Service, Please (sermon 10/18/15)


James and John, the sons of Zebedee, came forward to him and said to him, “Teacher, we want you to do for us whatever we ask of you.” And he said to them, “What is it you want me to do for you?” And they said to him, “Grant us to sit, one at your right hand and one at your left, in your glory.” But Jesus said to them, “You do not know what you are asking. Are you able to drink the cup that I drink, or be baptized with the baptism that I am baptized with?” They replied, “We are able.” Then Jesus said to them, “The cup that I drink you will drink; and with the baptism with which I am baptized, you will be baptized; but to sit at my right hand or at my left is not mine to grant, but it is for those for whom it has been prepared.”

When the ten heard this, they began to be angry with James and John. So Jesus called them and said to them, “You know that among the Gentiles those whom they recognize as their rulers lord it over them, and their great ones are tyrants over them. But it is not so among you; but whoever wishes to become great among you must be your servant, and whoever wishes to be first among you must be slave of all. For the Son of Man came not to be served but to serve, and to give his life a ransom for many.”   – Mark 10:35-45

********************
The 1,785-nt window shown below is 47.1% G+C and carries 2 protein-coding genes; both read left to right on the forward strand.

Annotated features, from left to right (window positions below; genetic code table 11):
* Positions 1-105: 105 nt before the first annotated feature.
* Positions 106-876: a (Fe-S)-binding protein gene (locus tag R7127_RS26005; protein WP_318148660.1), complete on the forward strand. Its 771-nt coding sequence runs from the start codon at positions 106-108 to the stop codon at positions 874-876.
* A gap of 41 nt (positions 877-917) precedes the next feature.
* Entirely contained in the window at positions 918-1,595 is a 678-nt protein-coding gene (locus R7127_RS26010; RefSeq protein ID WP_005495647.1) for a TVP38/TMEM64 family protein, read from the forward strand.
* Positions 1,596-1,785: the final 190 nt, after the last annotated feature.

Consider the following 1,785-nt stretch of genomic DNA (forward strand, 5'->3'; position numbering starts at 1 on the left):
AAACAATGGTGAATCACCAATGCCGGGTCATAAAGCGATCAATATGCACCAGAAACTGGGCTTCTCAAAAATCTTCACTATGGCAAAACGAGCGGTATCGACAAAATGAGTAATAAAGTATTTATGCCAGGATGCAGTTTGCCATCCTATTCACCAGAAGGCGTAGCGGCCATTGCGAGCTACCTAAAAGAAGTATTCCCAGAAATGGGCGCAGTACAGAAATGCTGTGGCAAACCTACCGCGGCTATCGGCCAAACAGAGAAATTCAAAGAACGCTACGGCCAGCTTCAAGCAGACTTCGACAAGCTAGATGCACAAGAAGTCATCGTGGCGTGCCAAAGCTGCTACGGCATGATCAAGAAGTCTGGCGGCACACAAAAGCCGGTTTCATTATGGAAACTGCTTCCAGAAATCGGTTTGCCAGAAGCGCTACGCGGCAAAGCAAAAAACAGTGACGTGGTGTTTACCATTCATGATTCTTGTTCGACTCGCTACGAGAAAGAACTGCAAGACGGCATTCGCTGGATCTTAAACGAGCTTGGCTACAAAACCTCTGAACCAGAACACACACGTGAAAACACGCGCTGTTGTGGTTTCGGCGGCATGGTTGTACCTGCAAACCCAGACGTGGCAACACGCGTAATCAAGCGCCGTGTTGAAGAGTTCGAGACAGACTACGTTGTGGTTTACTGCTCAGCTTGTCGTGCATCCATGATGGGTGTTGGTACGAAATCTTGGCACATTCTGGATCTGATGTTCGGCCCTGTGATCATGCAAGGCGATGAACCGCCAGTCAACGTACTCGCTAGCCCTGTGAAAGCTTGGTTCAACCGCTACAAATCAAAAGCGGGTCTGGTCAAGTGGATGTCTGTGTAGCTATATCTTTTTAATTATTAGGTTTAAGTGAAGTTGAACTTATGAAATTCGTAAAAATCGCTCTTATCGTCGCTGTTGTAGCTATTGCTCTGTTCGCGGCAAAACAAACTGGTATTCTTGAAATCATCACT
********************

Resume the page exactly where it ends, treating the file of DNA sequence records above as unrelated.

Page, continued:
The Gospel according to Mark might just as easily be titled “Apostles Behaving Badly.” It seems like all through this gospel, the Apostles are doing something wrong, or stupid, or they’re missing the point of what Jesus is talking about, and through it all, you can imagine Jesus rolling his eyes or giving them a face palm, ad getting really frustrated with them. Sometimes in Jesus’ words, you get the feeling that he’d like to clunk the Apostles’ heads together like something out of an old Three Stooges comedy.

Today’s gospel text is another example of this. Here are the Apostles James and John, brothers, asking Jesus if they can be at Jesus’ right and left hand in the Kingdom of God, making them the most powerful people in the whole Kingdom, short of Jesus himself.